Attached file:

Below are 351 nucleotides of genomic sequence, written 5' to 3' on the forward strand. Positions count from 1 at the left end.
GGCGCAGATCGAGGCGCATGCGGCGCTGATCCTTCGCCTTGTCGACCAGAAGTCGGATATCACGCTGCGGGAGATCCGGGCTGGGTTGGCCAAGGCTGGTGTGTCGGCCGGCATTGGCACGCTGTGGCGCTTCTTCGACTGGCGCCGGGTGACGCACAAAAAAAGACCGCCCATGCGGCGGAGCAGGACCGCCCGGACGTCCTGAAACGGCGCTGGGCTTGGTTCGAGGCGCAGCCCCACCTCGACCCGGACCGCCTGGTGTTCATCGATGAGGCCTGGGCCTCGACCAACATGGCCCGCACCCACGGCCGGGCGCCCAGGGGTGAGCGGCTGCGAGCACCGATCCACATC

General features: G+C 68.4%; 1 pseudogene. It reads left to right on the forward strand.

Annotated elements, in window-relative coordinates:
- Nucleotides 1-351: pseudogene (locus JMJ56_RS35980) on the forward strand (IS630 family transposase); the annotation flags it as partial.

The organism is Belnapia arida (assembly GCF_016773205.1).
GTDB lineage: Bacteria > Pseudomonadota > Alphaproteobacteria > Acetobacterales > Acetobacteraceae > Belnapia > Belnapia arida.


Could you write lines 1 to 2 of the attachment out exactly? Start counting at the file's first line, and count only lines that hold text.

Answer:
Below are 351 nucleotides of genomic sequence, written 5' to 3' on the forward strand. Positions count from 1 at the left end.
GGCGCAGATCGAGGCGCATGCGGCGCTGATCCTTCGCCTTGTCGACCAGAAGTCGGATATCACGCTGCGGGAGATCCGGGCTGGGTTGGCCAAGGCTGGTGTGTCGGCCGGCATTGGCACGCTGTGGCGCTTCTTCGACTGGCGCCGGGTGACGCACAAAAAAAGACCGCCCATGCGGCGGAGCAGGACCGCCCGGACGTCCTGAAACGGCGCTGGGCTTGGTTCGAGGCGCAGCCCCACCTCGACCCGGACCGCCTGGTGTTCATCGATGAGGCCTGGGCCTCGACCAACATGGCCCGCACCCACGGCCGGGCGCCCAGGGGTGAGCGGCTGCGAGCACCGATCCACATC